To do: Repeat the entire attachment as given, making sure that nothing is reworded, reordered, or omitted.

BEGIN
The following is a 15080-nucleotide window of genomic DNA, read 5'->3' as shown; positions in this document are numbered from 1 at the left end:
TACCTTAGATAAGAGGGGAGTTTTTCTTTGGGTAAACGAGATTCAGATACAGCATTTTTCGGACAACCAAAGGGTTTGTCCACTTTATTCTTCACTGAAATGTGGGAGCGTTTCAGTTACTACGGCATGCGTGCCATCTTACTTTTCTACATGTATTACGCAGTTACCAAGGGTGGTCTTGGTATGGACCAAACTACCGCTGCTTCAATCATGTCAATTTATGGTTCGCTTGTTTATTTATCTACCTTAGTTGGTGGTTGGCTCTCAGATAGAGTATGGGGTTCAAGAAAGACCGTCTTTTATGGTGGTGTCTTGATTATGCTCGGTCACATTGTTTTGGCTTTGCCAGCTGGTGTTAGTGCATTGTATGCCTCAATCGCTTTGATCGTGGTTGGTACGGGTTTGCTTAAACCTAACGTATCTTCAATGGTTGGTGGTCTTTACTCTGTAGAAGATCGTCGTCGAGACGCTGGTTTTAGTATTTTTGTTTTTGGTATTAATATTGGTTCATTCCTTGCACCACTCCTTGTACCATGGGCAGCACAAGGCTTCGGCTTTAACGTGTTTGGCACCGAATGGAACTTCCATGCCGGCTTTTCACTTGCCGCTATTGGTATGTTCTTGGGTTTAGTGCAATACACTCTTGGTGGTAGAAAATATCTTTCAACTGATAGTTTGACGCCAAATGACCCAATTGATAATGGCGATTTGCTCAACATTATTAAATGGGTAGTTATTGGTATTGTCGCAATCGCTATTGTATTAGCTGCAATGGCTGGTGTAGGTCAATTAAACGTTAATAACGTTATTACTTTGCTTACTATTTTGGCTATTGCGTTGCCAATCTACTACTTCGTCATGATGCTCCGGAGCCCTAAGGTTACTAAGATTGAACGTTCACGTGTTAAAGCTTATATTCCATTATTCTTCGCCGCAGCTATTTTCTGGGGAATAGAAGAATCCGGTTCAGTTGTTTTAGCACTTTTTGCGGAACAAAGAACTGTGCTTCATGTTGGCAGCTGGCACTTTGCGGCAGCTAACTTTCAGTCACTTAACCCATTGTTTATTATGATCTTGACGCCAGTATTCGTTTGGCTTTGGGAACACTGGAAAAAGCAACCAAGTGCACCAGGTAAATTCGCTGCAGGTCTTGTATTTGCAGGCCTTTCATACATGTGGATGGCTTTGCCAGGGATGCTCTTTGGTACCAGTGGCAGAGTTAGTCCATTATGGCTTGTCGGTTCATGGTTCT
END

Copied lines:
The following is a 15080-nucleotide window of genomic DNA, read 5'->3' as shown; positions in this document are numbered from 1 at the left end:
TACCTTAGATAAGAGGGGAGTTTTTCTTTGGGTAAACGAGATTCAGATACAGCATTTTTCGGACAACCAAAGGGTTTGTCCACTTTATTCTTCACTGAAATGTGGGAGCGTTTCAGTTACTACGGCATGCGTGCCATCTTACTTTTCTACATGTATTACGCAGTTACCAAGGGTGGTCTTGGTATGGACCAAACTACCGCTGCTTCAATCATGTCAATTTATGGTTCGCTTGTTTATTTATCTACCTTAGTTGGTGGTTGGCTCTCAGATAGAGTATGGGGTTCAAGAAAGACCGTCTTTTATGGTGGTGTCTTGATTATGCTCGGTCACATTGTTTTGGCTTTGCCAGCTGGTGTTAGTGCATTGTATGCCTCAATCGCTTTGATCGTGGTTGGTACGGGTTTGCTTAAACCTAACGTATCTTCAATGGTTGGTGGTCTTTACTCTGTAGAAGATCGTCGTCGAGACGCTGGTTTTAGTATTTTTGTTTTTGGTATTAATATTGGTTCATTCCTTGCACCACTCCTTGTACCATGGGCAGCACAAGGCTTCGGCTTTAACGTGTTTGGCACCGAATGGAACTTCCATGCCGGCTTTTCACTTGCCGCTATTGGTATGTTCTTGGGTTTAGTGCAATACACTCTTGGTGGTAGAAAATATCTTTCAACTGATAGTTTGACGCCAAATGACCCAATTGATAATGGCGATTTGCTCAACATTATTAAATGGGTAGTTATTGGTATTGTCGCAATCGCTATTGTATTAGCTGCAATGGCTGGTGTAGGTCAATTAAACGTTAATAACGTTATTACTTTGCTTACTATTTTGGCTATTGCGTTGCCAATCTACTACTTCGTCATGATGCTCCGGAGCCCTAAGGTTACTAAGATTGAACGTTCACGTGTTAAAGCTTATATTCCATTATTCTTCGCCGCAGCTATTTTCTGGGGAATAGAAGAATCCGGTTCAGTTGTTTTAGCACTTTTTGCGGAACAAAGAACTGTGCTTCATGTTGGCAGCTGGCACTTTGCGGCAGCTAACTTTCAGTCACTTAACCCATTGTTTATTATGATCTTGACGCCAGTATTCGTTTGGCTTTGGGAACACTGGAAAAAGCAACCAAGTGCACCAGGTAAATTCGCTGCAGGTCTTGTATTTGCAGGCCTTTCATACATGTGGATGGCTTTGCCAGGGATGCTCTTTGGTACCAGTGGCAGAGTTAGTCCATTATGGCTTGTCGGTTCATGGTTCT